I visited Washington State and biked past a blueberry farm in the Skagit Valley. I stopped for a mini photo shoot (see attached photos). I didn’t see any signs to indicate the name of the farm, however when I did a little search on the internet, my guess is that is was a field belonging to Bow Hill Blueberries(1), established in 1947. They have 4500 plants and seem to do a thriving business including value-added products, U-pick and retail sales of fresh berries. According to their website they employ only 4-6 part-time, year-round employees and up to 25 kids and adults to had-harvest and pack 60,000 lbs of blueberries.
I became curious about start up costs and efforts for blueberry farms and found a nice analysis put out by Oregon State University(2). Although interesting, we have such a different situation in Alaska and especially in the Interior. Some differences that I can think of:
1. Material costs for infrastructure are higher in Alaska due to shipping
2. Plant material differs due to climate. The farms in Oregon, Washington and even in Southcentral AK can grow different cultivars of blueberries successfully. From my (limited) observations, Interior blueberries growers might be best off growing the native species.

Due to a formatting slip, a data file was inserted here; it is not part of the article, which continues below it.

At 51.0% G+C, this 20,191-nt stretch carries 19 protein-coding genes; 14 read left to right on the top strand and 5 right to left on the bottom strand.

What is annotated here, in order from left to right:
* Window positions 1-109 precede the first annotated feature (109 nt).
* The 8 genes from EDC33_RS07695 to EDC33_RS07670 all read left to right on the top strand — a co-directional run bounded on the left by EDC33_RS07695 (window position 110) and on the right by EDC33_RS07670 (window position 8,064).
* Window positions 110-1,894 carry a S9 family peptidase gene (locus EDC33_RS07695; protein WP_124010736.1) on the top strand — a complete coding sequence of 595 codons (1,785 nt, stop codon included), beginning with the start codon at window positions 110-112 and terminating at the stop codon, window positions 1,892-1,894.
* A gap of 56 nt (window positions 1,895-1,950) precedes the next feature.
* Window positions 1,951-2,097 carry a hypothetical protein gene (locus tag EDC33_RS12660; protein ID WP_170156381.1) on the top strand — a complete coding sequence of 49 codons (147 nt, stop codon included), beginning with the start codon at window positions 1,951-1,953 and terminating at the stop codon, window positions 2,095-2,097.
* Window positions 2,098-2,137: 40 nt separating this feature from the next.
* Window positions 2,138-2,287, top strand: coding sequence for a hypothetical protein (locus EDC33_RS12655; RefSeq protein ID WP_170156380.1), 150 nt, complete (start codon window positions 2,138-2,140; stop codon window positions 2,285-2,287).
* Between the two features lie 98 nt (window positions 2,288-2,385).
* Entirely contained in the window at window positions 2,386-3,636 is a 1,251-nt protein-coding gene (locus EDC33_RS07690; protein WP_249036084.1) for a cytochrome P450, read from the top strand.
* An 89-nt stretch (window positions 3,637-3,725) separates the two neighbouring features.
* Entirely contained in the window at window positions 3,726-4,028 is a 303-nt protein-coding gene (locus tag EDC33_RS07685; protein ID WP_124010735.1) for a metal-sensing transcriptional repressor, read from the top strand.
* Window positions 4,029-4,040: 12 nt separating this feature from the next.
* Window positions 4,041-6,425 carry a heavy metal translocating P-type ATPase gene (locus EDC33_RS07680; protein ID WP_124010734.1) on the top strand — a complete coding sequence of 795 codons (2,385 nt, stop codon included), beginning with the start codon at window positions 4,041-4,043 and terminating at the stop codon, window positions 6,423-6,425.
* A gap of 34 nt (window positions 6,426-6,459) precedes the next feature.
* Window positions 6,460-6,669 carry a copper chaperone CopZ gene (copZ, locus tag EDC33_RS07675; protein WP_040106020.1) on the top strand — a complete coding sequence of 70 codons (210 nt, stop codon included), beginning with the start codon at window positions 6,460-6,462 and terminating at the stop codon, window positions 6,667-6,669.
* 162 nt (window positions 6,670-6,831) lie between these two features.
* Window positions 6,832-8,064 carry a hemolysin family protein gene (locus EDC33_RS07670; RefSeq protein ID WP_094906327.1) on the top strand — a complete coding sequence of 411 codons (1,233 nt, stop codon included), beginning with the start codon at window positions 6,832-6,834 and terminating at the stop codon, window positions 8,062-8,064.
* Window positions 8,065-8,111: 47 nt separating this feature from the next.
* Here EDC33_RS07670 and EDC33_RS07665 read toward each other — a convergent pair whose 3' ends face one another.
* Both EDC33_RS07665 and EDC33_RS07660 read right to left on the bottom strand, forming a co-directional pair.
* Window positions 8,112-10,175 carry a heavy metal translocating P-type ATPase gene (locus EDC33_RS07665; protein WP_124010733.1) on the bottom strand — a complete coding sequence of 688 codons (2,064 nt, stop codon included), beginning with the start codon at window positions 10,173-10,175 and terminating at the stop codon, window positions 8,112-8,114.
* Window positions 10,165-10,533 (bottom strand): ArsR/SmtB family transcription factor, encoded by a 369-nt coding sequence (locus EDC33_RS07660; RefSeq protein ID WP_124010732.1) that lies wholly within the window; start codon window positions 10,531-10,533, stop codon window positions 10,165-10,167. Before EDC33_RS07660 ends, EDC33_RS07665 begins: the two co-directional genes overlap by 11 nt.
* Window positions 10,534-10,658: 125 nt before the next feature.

3.Alaskans have a do-it-yourself mentality and I wonder how in demand the purchase of blueberries would be considering there are so many available to pick on one’s own for free in the wilds of AK.
4. The native bog blueberry fruits are quite small and if grown commercially the harvesting techniques and speed of harvest might be slower than larger-fruited cultivars 5. Finding laborers to pick the crop may be challenging. Value-added products might be necessary for profiting from a blueberry farm in the Interior.
Again, I have more questions than I do answers. I believe that we have a potential opportunity to capitalize on our local bog blueberry, their distinct flavor and high antioxidant levels compared to other blueberries (3). However, there is a lot to be figured out for helpful guidelines of how to profit from growing blueberries in a cultivated setting in the Interior.
1. Bow Hill Blueberries. Website
2. Julian, James W. et al. 2011. Blueberry Economics: The costs of establishing and producing blueberries in the Willamette Valley. North Willamette Research and Extension Center, Oregon State University.
3. Dinstel, Roxie Rodgers et al. 2013. The antioxidant level of Alaska’s wild berries: high, higher and highest. International Journal of Circumpolar Health 72: 10.3402/ijch.v72i0.21188.